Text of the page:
Marking the Way on the Tokaido

This waterfall runs down a mountain and crosses the original path of the old Tokaido near Hakone. During the Edo period (1603-1868) the Tokaidō was one of five major travel roads, and one of the two most important linking the former capital city of Kyoto with the then-new capital, Edo (now called Tokyo). The Tokaidō, or “East Sea Road” roughly paralleled the southeastern coast of Honshū (Japan’s largest island). Its 53 stations, or post towns, were (and remain, to an extent) famous subjects of Japanese art and literature. I hiked a section of the old Tokaidō near Hakone last autumn, and visited again in

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Introducing … Hakone!

During my research trip last autumn, I spent several days in Hakone, a hot spring resort in the Fuji Five Lakes region of Japan. Hakone is famous for many things, including views of Mount Fuji, onsen (hot spring baths),  and the ability to enjoy “sightseeing through different modes of transportation”–including trains, cable cars, ropeways, and a ride on a pirate ship.  I went to hike a preserved section of the Tokaidō–once, a famous travel road connecting Kyoto with Edo–but added a few extra days to the trip to ensure I had time to enjoy Hakone, too. (Spoiler alert: I loved it so much I returned with my

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Dawn on the Nakasendo

(Click here to start the series of posts on the Nakasendo from the beginning.) During Japan’s medieval age, the Nakasendo was the primary northern travel route connecting Edo (now Tokyo) with Kyoto. The southern end of the Nakasendo tracks the course of an older travel road, the Kisoji, which connected the mountain towns of the Kiso Valley. A preserved and restored portion of the old Nakasendo/Kisoji runs through the mountains between the southernmost post towns of Magome and Tsumago. The 8.5 km (just over 5 mile) journey takes between 2 and 4 hours, and includes some breathtaking views of the Kiso Valley. On the morning I made the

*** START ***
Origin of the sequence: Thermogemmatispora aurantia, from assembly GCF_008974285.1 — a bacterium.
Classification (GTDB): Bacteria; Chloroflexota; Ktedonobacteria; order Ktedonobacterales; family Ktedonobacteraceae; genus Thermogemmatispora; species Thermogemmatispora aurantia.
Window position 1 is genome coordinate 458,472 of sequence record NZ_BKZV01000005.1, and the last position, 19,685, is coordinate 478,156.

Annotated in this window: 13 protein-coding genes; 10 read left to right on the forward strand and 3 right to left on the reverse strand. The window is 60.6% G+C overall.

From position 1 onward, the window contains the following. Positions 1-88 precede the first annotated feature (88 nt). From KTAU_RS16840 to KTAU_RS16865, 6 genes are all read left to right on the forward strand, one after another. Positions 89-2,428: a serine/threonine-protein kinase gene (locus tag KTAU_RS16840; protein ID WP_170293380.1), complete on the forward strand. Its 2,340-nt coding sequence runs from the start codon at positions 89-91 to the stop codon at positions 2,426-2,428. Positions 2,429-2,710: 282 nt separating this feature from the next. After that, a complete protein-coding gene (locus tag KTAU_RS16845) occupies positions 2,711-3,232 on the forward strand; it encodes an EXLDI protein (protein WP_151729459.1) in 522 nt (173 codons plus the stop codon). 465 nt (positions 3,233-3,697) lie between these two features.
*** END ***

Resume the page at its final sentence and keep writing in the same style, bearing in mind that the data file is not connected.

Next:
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Autumn Treats in a Japanese Mountain Teahouse

(To start this series from the beginning, click here.) As the sun went down on my first day in the restored Edo-period post town of Magome, I decided to rest my hike-weary feet in one of the teahouses that lined the sloping street. Although I had several options, I decided to try Yomogiya, an inviting-looking teahouse that sat next door to my minshuku (guest house or traditional inn). The sign out front suggested the teahouse also offered coffee – and although tea is the traditional choice, I love good coffee, so I decided to go inside and let the menu make the

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Hiking in the Forest of the Gods

(Click here to start the Mount Mitake series from the beginning.) The portion of Mount Mitake’s upper slopes just below the summit is called the Forest of the Gods. With only half a day on the mountain, and half of that dedicated to the hike to the summit and a visit to Musashi-Mitake Shrine, I opted to spend the remaining hour on the path that winds around Mitake’s upper slopes and through the sacred forest. The path begins near the Tengu’s Seat–a giant cedar whose branches grow in unique curves that would, indeed, make perfect perches for the infamous mountain demons of Japanese lore. Just beyond the wooden torii, a

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A Visit to the Tengu’s Seat

After visiting Musashi-Mitake Shrine, which sits on the summit of Mount Mitake, I descended the stairs to the base of the shrine and followed the path around the mountain toward the hiking trail that leads through the “Forest of the Gods.” The trail wound through a towering forest. Crows called overhead, and every once in a while they flew across my path. One even landed on a nearby branch and stared down at me as if wondering why I chose to intrude on his territory. Even though the rain had stopped several hours before, I didn’t see anyone else on the path. Aside from the crows, and

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Hiking Mount Mitake Part 2: A Path Through Shrines & Flowers

(For the story of the cable car ride up Mount Mitake, click here.) After leaving the cable car, I spent some time at the viewing platform enjoying the misty view of Tokyo.  Although the platform sits almost an hour’s walk below the summit of Mount Mitake, it still has a fantastic view. On the morning I arrived, mist swirled up from the valley and distant clouds obscured the view of central Tokyo, which lies a little over an hour by train from Mount Mitake. Even so, the view made me realize just how quickly Japanese trains can transport people from the crowded city to

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